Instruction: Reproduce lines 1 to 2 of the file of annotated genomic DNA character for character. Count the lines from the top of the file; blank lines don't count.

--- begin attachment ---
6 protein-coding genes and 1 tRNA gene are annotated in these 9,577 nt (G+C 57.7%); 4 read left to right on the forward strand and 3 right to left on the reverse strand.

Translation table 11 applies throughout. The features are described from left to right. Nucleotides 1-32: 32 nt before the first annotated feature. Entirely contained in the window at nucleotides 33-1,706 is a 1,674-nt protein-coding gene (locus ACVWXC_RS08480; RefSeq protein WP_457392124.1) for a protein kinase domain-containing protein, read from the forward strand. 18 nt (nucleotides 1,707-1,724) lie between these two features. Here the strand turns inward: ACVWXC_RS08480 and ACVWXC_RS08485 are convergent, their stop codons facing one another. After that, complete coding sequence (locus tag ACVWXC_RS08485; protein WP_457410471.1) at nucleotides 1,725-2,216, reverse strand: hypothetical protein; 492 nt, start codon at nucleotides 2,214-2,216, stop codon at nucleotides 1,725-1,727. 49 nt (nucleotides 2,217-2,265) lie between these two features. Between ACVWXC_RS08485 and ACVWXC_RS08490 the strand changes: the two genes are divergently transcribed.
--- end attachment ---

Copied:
6 protein-coding genes and 1 tRNA gene are annotated in these 9,577 nt (G+C 57.7%); 4 read left to right on the forward strand and 3 right to left on the reverse strand.

Translation table 11 applies throughout. The features are described from left to right. Nucleotides 1-32: 32 nt before the first annotated feature. Entirely contained in the window at nucleotides 33-1,706 is a 1,674-nt protein-coding gene (locus ACVWXC_RS08480; RefSeq protein WP_457392124.1) for a protein kinase domain-containing protein, read from the forward strand. 18 nt (nucleotides 1,707-1,724) lie between these two features. Here the strand turns inward: ACVWXC_RS08480 and ACVWXC_RS08485 are convergent, their stop codons facing one another. After that, complete coding sequence (locus tag ACVWXC_RS08485; protein WP_457410471.1) at nucleotides 1,725-2,216, reverse strand: hypothetical protein; 492 nt, start codon at nucleotides 2,214-2,216, stop codon at nucleotides 1,725-1,727. 49 nt (nucleotides 2,217-2,265) lie between these two features. Between ACVWXC_RS08485 and ACVWXC_RS08490 the strand changes: the two genes are divergently transcribed.